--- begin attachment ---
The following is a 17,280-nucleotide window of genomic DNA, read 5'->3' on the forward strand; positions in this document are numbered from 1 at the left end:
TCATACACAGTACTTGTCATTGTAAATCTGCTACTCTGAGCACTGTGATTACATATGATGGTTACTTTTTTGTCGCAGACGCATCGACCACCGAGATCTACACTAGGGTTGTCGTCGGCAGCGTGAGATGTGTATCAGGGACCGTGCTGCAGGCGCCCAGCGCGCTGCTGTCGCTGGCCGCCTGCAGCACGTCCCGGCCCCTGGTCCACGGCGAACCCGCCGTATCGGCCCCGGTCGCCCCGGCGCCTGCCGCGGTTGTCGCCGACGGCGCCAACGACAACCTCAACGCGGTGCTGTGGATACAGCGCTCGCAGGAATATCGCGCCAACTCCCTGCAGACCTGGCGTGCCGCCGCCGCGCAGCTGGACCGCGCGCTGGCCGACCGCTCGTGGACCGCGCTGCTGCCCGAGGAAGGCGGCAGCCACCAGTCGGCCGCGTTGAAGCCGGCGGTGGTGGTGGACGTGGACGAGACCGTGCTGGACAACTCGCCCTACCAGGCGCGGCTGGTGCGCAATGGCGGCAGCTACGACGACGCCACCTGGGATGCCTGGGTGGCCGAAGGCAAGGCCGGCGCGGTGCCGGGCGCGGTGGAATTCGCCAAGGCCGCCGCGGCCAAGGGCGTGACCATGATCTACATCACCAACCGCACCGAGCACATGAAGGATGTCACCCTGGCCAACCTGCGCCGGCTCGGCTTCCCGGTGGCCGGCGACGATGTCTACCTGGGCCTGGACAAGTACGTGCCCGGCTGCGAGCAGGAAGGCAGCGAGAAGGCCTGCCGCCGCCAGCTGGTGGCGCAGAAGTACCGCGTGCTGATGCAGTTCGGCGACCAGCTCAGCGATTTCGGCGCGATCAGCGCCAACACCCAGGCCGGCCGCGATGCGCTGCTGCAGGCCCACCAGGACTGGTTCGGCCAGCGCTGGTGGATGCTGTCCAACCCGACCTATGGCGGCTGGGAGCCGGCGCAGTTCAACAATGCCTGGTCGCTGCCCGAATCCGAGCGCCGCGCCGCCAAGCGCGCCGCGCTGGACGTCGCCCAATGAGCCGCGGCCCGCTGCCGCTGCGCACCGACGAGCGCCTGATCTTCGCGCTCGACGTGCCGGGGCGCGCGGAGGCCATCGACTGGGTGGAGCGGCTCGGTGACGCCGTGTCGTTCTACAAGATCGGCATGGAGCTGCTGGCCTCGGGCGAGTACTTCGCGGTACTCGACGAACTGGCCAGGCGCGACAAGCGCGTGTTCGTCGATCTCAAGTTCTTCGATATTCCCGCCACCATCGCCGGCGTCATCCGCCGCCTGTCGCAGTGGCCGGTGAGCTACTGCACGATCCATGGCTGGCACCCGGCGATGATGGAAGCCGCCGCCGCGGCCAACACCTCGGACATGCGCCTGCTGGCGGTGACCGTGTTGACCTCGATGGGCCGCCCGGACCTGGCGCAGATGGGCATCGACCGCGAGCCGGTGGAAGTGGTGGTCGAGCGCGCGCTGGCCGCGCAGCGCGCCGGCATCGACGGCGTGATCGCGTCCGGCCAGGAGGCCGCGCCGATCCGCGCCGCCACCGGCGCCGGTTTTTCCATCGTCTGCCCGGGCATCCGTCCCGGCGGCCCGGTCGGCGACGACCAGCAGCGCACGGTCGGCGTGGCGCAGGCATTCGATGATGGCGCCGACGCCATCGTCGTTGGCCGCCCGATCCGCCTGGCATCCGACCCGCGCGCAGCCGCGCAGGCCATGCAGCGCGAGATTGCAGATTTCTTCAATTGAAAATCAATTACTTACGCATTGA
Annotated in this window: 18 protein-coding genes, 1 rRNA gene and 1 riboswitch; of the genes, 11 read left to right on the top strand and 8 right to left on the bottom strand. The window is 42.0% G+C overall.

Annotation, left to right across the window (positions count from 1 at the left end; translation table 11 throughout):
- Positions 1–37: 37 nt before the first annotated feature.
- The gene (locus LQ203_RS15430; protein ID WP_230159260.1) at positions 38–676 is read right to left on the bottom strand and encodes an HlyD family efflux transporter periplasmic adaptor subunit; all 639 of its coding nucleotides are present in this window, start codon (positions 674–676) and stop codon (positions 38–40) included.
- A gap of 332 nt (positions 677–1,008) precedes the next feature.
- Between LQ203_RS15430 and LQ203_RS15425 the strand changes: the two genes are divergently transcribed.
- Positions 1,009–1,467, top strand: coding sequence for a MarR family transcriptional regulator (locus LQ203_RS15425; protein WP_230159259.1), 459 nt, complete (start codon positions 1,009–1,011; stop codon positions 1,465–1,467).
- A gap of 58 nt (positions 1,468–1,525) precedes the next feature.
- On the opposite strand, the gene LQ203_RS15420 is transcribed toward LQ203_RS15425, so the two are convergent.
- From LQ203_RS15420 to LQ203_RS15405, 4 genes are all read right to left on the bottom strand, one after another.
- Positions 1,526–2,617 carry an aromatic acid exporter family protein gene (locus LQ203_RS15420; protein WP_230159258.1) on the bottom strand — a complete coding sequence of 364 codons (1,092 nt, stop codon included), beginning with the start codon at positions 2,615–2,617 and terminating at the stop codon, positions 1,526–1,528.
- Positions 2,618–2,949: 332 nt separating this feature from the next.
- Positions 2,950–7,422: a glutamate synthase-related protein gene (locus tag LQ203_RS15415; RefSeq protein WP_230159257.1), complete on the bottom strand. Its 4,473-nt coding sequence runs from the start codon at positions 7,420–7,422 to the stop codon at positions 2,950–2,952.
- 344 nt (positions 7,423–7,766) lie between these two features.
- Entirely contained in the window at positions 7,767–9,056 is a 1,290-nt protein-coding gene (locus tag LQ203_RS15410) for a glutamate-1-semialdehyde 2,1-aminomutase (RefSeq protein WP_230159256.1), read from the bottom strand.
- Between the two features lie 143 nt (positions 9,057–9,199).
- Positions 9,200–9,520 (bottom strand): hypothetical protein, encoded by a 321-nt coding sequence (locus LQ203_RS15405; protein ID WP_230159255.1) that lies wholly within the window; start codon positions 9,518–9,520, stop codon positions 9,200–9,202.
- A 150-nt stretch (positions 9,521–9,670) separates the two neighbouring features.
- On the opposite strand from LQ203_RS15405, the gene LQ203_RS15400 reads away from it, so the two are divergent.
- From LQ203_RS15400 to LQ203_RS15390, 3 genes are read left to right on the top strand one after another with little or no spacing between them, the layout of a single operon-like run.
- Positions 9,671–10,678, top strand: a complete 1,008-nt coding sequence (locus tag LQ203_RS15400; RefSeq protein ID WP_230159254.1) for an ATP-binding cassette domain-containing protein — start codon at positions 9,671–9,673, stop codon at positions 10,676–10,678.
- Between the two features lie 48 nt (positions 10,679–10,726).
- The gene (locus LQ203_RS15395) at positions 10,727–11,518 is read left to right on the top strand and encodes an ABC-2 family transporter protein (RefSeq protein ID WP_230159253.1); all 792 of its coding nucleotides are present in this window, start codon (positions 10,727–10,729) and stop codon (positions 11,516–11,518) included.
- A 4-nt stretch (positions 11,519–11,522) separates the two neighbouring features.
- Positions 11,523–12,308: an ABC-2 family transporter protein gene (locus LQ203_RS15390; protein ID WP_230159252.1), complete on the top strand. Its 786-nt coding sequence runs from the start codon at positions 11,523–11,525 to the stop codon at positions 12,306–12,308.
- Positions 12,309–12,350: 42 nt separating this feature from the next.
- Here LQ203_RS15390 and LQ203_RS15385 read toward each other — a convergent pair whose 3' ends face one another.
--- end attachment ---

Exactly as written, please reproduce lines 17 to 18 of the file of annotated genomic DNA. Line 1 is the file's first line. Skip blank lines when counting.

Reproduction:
- Entirely contained in the window at positions 7,767–9,056 is a 1,290-nt protein-coding gene (locus tag LQ203_RS15410) for a glutamate-1-semialdehyde 2,1-aminomutase (RefSeq protein WP_230159256.1), read from the bottom strand.
- Between the two features lie 143 nt (positions 9,057–9,199).